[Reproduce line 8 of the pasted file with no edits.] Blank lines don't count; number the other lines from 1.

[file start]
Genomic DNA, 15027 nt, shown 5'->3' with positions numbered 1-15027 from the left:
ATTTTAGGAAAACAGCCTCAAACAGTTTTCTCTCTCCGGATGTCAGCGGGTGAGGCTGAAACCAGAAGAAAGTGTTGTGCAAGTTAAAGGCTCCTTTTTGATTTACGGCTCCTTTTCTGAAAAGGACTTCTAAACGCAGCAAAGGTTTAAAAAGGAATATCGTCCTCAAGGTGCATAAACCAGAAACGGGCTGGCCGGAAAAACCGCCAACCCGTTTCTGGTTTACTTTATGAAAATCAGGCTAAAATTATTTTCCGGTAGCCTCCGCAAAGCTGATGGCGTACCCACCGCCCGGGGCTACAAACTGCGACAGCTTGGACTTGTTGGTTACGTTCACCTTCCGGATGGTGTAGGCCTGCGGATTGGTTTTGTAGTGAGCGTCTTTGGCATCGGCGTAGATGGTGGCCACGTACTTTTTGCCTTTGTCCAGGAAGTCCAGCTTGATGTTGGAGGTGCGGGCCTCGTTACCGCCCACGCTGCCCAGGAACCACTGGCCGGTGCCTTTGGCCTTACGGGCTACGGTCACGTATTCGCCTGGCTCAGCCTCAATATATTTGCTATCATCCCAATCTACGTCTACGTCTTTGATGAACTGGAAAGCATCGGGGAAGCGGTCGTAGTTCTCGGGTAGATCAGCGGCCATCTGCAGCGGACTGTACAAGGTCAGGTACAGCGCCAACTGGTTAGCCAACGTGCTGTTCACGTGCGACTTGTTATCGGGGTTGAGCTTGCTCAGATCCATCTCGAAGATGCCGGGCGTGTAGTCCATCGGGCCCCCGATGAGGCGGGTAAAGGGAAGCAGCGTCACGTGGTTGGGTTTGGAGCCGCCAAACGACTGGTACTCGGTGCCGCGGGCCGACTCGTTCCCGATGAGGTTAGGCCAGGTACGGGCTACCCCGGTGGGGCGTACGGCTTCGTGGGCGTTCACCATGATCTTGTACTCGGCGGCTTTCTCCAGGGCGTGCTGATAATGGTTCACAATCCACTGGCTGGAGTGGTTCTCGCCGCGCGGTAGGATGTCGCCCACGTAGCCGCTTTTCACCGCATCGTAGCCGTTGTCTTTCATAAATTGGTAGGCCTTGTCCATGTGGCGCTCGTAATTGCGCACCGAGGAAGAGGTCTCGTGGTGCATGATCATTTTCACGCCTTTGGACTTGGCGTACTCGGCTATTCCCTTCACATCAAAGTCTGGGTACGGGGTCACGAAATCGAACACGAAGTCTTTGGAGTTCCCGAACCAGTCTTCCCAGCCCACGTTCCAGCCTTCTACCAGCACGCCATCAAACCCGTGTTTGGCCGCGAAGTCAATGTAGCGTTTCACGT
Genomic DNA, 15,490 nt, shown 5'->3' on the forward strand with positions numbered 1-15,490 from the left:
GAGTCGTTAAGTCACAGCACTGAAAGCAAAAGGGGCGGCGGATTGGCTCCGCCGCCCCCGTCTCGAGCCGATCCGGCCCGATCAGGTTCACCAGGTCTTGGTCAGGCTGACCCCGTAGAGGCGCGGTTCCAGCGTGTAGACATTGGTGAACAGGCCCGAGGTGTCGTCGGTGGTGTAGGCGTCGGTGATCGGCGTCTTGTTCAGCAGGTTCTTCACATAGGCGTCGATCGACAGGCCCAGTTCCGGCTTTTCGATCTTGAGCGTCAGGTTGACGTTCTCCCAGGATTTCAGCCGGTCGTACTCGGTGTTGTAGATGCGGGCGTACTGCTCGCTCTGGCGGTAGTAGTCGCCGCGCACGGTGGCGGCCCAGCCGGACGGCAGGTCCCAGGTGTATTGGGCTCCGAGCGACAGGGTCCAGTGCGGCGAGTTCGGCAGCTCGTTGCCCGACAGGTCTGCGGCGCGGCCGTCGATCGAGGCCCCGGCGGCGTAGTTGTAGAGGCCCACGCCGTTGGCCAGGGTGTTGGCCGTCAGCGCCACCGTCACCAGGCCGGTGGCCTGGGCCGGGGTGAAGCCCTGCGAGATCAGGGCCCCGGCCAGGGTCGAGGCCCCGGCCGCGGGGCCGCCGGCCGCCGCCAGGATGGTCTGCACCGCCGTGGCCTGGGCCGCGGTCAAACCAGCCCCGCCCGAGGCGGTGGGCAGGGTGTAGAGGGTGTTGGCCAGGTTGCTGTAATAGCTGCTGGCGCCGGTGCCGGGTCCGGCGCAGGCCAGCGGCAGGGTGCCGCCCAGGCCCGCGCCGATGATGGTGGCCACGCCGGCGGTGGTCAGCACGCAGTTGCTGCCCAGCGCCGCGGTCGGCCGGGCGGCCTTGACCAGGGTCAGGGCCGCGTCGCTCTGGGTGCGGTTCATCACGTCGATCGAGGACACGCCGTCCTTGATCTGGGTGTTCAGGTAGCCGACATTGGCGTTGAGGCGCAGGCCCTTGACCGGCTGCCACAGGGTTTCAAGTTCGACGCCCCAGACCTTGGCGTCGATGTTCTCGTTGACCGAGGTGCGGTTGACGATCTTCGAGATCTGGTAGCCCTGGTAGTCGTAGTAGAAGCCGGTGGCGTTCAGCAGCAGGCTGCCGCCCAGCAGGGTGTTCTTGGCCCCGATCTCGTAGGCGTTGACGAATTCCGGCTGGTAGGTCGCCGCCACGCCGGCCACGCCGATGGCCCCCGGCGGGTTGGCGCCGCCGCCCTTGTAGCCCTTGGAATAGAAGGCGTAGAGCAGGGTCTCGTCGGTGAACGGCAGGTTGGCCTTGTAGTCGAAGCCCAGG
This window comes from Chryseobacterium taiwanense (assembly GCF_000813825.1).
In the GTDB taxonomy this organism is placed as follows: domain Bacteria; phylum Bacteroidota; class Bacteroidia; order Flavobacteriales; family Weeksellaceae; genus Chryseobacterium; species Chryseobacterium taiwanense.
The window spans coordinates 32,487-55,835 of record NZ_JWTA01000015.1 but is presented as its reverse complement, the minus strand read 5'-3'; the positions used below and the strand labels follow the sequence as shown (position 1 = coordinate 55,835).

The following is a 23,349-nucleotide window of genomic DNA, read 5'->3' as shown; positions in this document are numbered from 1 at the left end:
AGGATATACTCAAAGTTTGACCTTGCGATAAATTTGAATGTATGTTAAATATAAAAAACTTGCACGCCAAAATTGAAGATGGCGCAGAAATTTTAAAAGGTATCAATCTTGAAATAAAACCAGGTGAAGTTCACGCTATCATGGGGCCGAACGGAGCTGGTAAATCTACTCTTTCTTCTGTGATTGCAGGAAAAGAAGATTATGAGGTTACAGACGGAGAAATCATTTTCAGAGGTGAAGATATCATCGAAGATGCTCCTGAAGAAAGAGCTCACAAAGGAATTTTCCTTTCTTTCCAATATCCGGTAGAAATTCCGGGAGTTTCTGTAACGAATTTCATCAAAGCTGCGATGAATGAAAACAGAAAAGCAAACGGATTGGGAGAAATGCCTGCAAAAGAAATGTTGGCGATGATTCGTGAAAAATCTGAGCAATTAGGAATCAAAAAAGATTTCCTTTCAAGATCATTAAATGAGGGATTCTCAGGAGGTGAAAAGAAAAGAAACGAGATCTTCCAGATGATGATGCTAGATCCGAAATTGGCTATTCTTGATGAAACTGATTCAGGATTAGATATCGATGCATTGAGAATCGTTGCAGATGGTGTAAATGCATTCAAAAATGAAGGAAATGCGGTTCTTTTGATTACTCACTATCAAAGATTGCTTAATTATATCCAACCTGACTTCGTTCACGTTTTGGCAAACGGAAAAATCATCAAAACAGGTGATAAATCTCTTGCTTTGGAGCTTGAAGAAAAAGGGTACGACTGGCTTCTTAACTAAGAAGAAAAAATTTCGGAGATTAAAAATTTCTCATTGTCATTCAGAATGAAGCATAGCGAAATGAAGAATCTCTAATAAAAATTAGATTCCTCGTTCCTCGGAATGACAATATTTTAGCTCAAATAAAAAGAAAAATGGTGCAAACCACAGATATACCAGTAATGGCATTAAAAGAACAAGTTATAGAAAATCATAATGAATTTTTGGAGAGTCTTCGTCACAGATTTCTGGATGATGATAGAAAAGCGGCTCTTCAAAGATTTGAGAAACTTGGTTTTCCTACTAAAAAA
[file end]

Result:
The following is a 23,349-nucleotide window of genomic DNA, read 5'->3' as shown; positions in this document are numbered from 1 at the left end: